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Student Club Spotlight: BSA

By: Ashlyn Kafer

Wheaton North offers a variety of different clubs, many clubs allowing for the use of student voices or to build communities among students who share a common medium. The Black Student Alliance (BSA) is one of these clubs, encouraging the black students of Wheaton North to come together. This week, I attended a BSA meeting to investigate the fundamentals and importance of the Black Student Alliance.

The club is run by sponsors Ms. Asgedom, Ms. Gina, Ms. Morgan, and Mr. Rollins (who, unfortunately, was not at the meeting I attended) and is held every other Thursday in the Resource Center. I was welcomed into a room with many moving parts, each person responsible for a gear in an ever-working machine. The attendees had much to plan as the club is holding and sponsoring many events for Black History Month to memorialize the history of black lives across the world. Between preparing for overhead announcements and a powerful group project, the members had much to balance. When asked what the club was about, President Miyar Elamin (11th) and Secretary Helena Nur (11th) said that the “Black Student Alliance is a club at Wheaton North that projects black excellence and acts as a safe space for black students.” From my short time with the members, I could see exactly that. To build into the meaning of their future projects, Ms. Asgedom read a beautifully said story entitled “The House that Crack Built” by Clark Taylor, detailing the lives built for black Americans by the system. This reading was shortly followed by an adaptation of the story written by Ms. Morgan, entitled “The House that Equity Built” which was a moving story to project black excellence onto the members of BSA and, eventually, beyond. When asked about the impact that BSA has on Wheaton North, Vice President Amma Mamyo (11th) noted that it “gives black voices a platform and a place to be who they are.” My experience was further heightened by my time with the sponsors of the club, who answered some questions I had about the importance of remembering Black History.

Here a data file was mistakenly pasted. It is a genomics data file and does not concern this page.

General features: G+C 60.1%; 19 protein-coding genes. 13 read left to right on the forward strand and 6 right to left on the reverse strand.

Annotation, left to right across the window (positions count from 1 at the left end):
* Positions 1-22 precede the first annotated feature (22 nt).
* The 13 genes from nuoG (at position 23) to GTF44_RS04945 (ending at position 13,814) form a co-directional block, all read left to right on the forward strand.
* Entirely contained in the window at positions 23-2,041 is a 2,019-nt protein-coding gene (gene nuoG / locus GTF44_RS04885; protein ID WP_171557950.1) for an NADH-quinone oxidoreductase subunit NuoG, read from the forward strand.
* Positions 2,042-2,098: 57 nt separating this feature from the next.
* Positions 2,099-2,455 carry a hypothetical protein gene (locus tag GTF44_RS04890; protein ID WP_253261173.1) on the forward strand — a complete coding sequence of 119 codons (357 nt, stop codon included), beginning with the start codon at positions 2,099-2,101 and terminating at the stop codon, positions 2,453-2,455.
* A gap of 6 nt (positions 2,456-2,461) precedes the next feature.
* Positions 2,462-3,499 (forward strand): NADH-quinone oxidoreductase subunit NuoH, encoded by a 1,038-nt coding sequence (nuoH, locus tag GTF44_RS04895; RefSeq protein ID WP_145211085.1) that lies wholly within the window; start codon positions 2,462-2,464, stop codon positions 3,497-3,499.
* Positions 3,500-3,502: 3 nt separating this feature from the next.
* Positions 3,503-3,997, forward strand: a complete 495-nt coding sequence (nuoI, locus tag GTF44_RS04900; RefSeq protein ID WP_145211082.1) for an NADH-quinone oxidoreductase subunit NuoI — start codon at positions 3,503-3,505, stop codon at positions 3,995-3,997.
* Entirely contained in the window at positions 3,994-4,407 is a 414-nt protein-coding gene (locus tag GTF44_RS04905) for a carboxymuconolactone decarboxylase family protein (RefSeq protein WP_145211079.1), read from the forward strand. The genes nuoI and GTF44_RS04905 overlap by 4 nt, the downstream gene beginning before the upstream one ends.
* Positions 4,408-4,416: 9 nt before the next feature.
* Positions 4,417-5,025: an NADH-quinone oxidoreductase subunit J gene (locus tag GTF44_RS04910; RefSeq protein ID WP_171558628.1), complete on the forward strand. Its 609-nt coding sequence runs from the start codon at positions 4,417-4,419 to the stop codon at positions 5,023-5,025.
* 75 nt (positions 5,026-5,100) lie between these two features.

When I sat down with Ms. Asgedom, Ms. Morgan, and Ms. Gina, I wanted to be able to have an open conversation. We talked of important figures and events pertaining to Black History, and also hopes for the future. Ms. Morgan mentioned the importance of the “golden rule,” and that she hopes for everyone to treat others the way they want to be treated. I also asked who some important black figures throughout the world were to them. They mentioned Nelson Mandela, John Louis, and Harriet Tubman. Though what stuck out to me the most was that they mentioned how often the most important black figures in society are the people closest to us, which is why BSA is so important. The club not only recognizes the triumphs of black people of the past, but the victories to come in the future. This club also does not only run during the month of February, but all year round. Through that is an important message to be had; the history of black Americans goes beyond one month of the year, and through the BSA, we as a school can support the future of black America all year round.

Lastly, the BSA is holding several events for the month of February. Including music from black creators on Friday and color spirit days (Red, Green, Yellow, Black) every Thursday, these events are open to all students and encourage all students to attend.

February 16th, at 2:20 in the Taylor Auditorium will be an Open Mic Night.

February 23rd, throughout the day, the library will host the Black History Month Festival.

February 24th, in the Taylor Auditorium will be a Black History Month Assembly.

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